Last week I wrote about my experience with the SNAP Challenge. I limited my food budget to what I would receive if I participated in SNAP (formerly known as food stamps). I learned a lot and put my cooking and shopping skills to the test! Dr. Ruth Litchfield is a friend and colleague of mine who is a dietitian and teaches nutrition courses at our university. She took the SNAP challenge as well. I was fascinated to learn about her family’s experience.
Ruth is married with two children. Her daughter is away at school and her son is at home, so her budget for the week was for three ($84). Ruth teaches college courses about nutrition including food assistance programs but has never “lived it” herself. This gave her the opportunity to practice some of what she teaches.
Given Ruth’s extensive knowledge and background in nutrition, she was able to approach the week with a lot of strategy and planning. Ruth also had the advantage of being an experienced cook. So with all of this knowledge you might wonder what she chose to buy.
Ruth described breakfast as a challenge, “We are accustomed to more convenience items for breakfast including cereal and instant oatmeal.” Those foods didn’t fit in the overall budget so they stuck with toast, canister oatmeal, and pancakes.
Typically Ruth packs sack lunches for everyone in her house. If her family actually qualified for SNAP, her son would receive free lunch at school. As part of this experience, he ate school lunch for the week. He enjoyed the lunch provided at school, but the weather threw the whole family a curve ball. Winter weather meant one day of no school, two early dismissals and one late start. Ruth described how this unexpected change created some problems with her plan. “That meant two additional noon meals at home that I had not planned on, if I had been really depending on the school meals that would have been a big issue,” she said.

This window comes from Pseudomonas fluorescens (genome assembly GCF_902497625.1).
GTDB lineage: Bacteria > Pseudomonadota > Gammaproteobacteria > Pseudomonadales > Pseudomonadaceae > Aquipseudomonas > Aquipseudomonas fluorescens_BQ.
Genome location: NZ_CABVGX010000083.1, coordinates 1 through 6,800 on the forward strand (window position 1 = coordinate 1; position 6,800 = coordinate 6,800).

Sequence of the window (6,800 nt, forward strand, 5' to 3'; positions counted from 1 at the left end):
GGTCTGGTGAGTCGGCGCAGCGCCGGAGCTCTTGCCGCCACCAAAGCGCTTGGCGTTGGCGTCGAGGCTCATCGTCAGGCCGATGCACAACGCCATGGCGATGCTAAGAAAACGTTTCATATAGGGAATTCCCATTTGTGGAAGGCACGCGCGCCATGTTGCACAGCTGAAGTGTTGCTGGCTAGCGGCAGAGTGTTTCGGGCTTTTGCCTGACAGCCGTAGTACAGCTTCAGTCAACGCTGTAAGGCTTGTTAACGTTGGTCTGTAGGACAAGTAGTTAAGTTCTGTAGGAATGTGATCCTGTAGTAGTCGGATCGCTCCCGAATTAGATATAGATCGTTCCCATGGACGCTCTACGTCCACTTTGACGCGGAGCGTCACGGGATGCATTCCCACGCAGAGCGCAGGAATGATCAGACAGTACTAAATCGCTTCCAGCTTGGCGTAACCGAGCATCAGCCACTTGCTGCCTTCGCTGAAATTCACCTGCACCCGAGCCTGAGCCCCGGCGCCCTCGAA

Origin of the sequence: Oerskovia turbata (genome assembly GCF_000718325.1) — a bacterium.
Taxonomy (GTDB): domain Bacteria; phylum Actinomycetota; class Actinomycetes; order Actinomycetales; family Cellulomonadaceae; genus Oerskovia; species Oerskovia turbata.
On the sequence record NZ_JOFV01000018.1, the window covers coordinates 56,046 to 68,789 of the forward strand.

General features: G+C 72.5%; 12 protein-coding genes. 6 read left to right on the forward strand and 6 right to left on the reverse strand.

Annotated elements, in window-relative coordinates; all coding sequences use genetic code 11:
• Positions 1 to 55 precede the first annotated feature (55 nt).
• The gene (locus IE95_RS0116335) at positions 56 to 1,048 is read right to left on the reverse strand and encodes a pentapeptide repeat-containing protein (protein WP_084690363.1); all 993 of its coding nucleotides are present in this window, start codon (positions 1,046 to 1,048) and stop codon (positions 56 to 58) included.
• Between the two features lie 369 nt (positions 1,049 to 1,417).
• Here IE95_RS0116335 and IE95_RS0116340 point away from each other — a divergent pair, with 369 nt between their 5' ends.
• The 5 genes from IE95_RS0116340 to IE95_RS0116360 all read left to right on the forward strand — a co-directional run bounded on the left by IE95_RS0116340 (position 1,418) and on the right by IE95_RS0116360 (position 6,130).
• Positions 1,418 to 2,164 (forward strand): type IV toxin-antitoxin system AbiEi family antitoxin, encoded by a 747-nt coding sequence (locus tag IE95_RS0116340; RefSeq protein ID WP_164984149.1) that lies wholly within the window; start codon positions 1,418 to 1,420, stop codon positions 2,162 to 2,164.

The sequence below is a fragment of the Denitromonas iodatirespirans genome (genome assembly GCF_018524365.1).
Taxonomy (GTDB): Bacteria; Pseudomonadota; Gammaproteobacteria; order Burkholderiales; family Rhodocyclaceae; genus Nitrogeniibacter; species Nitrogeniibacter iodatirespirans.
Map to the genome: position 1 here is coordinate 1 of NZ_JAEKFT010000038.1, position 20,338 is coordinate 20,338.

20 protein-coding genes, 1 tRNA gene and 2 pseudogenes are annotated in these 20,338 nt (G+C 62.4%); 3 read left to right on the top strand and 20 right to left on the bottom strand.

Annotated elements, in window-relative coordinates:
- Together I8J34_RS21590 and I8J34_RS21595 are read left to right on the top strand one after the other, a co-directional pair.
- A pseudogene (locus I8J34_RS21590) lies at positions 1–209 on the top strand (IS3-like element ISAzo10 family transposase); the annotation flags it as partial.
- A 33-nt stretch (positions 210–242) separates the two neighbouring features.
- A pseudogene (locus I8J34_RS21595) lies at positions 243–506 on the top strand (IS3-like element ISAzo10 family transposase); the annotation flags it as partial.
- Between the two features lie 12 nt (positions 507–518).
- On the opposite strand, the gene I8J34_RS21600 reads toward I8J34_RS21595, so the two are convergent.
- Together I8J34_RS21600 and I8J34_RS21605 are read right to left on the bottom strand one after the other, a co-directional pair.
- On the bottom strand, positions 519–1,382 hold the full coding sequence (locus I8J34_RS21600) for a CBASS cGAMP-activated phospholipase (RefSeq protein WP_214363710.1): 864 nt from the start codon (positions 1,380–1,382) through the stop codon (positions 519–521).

Chicken hindquarters were on sale at Ruth’s grocery store, so she purchased a large bag and built several meals around using this chicken. She chose meals that would stretch the meat as much as possible like chicken noodle soup and wild rice soup with chicken. In addition, she planned some meatless meals like egg casserole and pasta with tomato sauce.
Ruth’s experience was similar to mine in that she had to fall back on her cooking and meal-planning skills in order to make the budget work and feed her family nutritious meals. They also had to make a few changes to their usual habits.
- She reduced their usual variety of fruits and vegetables. They ate a mix of fresh, frozen, and canned fruits and veggies throughout the week based on what was available at a good price.
- She avoided convenience foods and replaced them with less-expensive options.
- She built meals around items that were on sale and stretched more expensive items like meat as much as possible.
- Her son ate school lunch instead of his usual sack lunch.
Though Ruth’s family had enough food to get through the week without going hungry, Ruth shared that she was preoccupied with thoughts about food during the week. “I was thinking about food much more that week than I typically would, it was surprising how much food occupied my thoughts.”
We would love to hear your cost-saving strategies in the comments section below. Do you have some go-to-meals that help you save money while still eating healthy?
Be sure to check next week’s blog for another SNAP challenge story. We’ll hear how Vickie and Paul Rhoads as well as their teenage son Wyatt took on the challenge.